Here's an interesting article to read on Treehugger, http://www.treehugger.com/sustainable-agriculture/are-islam-and-permaculture-match-made-heaven.html. Further to a project ran in Jordan that managed to turn an arid, salty desert into fertile soil, a one hectare permaculture school farm and a 16 hectare permaculture college are now about to open.
Permaculture (originally referring to “permanent culture”) is an approach to designing human settlements and agricultural systems that are modelled on the relationships found in nature. It is based on the ecology of how things interrelate rather than on the strictly biological concerns that form the foundation of modern agriculture. Permaculture aims to create stable, productive systems that provide for human needs; it's a system of design where each element supports and feeds other elements, ultimately aiming at systems that are virtually self-sustaining and into which humans fit as an integral part.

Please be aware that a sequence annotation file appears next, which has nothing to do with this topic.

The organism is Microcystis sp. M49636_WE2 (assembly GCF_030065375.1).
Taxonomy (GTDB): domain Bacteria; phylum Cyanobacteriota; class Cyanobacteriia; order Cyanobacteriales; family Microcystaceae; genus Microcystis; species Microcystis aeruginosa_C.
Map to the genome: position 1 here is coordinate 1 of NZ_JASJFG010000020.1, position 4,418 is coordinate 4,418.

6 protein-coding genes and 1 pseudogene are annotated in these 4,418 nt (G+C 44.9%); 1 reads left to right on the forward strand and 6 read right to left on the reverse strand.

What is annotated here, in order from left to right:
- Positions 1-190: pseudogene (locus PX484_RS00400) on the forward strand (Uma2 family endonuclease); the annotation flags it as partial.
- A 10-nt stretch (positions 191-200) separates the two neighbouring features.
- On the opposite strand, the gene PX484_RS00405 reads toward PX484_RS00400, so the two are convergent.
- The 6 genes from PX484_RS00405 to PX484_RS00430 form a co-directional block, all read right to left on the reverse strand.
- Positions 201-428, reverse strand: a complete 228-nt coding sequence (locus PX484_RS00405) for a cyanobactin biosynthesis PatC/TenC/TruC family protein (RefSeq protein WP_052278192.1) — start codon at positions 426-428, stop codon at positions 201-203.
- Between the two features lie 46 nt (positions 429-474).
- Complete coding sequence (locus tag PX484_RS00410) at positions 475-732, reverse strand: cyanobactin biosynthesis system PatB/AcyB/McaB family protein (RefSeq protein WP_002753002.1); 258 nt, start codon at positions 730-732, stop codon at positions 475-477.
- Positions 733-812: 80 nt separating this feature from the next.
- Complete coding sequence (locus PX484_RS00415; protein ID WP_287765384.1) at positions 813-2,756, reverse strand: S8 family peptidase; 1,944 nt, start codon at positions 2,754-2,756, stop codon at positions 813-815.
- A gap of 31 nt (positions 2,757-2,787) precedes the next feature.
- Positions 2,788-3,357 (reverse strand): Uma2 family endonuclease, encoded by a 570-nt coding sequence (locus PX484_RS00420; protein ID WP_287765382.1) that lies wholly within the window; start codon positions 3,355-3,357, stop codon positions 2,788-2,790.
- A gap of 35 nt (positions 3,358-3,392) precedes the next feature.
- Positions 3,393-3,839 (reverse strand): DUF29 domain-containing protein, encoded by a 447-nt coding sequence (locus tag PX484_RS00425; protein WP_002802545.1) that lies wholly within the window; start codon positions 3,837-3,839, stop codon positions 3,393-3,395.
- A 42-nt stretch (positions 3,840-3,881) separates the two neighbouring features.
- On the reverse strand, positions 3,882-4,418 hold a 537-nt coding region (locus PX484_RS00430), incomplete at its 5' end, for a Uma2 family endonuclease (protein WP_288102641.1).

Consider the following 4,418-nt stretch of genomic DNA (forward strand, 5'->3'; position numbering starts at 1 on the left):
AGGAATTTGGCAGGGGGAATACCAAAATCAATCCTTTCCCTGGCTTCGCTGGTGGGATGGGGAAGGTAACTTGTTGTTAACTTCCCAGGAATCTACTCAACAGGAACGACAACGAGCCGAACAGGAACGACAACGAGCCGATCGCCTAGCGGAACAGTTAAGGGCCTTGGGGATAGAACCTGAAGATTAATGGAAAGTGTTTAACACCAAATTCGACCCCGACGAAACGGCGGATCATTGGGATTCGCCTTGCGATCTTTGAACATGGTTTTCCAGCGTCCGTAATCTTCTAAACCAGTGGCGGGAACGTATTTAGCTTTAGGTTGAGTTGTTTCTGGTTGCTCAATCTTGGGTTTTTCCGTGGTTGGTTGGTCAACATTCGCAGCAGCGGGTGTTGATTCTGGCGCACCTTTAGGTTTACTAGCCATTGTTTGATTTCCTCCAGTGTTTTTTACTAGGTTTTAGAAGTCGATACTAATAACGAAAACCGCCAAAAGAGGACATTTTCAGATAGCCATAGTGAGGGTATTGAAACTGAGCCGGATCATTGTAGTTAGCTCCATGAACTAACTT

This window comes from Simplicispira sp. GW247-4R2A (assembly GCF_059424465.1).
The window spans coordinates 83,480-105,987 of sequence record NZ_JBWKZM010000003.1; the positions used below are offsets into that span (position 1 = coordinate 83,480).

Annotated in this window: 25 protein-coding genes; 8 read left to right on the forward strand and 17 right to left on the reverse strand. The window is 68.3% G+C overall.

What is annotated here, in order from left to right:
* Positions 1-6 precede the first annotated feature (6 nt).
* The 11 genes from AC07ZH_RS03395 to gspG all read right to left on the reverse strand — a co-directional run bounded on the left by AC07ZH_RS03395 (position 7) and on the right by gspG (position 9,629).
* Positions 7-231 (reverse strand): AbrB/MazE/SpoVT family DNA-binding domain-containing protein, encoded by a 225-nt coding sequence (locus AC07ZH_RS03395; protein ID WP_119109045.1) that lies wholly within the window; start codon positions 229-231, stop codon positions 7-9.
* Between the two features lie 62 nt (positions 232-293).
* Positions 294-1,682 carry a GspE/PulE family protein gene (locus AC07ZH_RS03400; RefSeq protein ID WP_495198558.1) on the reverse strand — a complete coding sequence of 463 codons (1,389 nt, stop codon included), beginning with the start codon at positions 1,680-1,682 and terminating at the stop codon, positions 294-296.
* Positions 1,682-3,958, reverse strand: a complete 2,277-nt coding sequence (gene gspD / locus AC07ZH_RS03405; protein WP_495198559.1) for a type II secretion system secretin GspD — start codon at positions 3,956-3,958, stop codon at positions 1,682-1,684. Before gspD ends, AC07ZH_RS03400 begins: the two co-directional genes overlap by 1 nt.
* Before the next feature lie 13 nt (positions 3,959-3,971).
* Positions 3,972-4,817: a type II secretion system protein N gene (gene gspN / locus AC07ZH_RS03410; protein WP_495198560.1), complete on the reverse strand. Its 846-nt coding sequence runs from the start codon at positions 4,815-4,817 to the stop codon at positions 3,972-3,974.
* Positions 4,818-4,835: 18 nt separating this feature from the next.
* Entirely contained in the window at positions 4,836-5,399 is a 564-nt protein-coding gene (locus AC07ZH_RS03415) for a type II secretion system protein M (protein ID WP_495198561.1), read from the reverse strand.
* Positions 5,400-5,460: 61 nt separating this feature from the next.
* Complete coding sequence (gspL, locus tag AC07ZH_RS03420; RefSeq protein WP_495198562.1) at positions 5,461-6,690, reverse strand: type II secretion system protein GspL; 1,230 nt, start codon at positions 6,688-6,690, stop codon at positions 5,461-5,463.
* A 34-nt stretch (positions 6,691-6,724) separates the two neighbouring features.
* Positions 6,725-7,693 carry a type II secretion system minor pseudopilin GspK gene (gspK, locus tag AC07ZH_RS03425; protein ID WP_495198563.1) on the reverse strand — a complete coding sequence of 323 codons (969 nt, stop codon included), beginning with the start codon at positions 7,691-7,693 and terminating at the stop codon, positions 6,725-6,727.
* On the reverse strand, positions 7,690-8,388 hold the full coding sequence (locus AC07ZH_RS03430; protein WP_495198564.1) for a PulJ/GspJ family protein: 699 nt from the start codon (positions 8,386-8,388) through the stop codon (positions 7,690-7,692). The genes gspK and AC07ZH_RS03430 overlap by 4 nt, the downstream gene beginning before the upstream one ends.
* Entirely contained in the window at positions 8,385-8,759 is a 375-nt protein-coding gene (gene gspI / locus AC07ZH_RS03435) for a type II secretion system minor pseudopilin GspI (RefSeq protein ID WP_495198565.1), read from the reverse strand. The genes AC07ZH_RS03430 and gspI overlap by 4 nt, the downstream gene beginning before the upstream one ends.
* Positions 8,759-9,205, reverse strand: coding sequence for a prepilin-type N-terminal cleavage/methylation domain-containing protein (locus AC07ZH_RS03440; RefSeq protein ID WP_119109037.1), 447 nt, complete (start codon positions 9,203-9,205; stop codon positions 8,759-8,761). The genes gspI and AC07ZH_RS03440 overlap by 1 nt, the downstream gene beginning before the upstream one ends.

According to the teacher running the project in Jordan, “permaculture could be a perfect antidote to the food crises facing the Middle East.”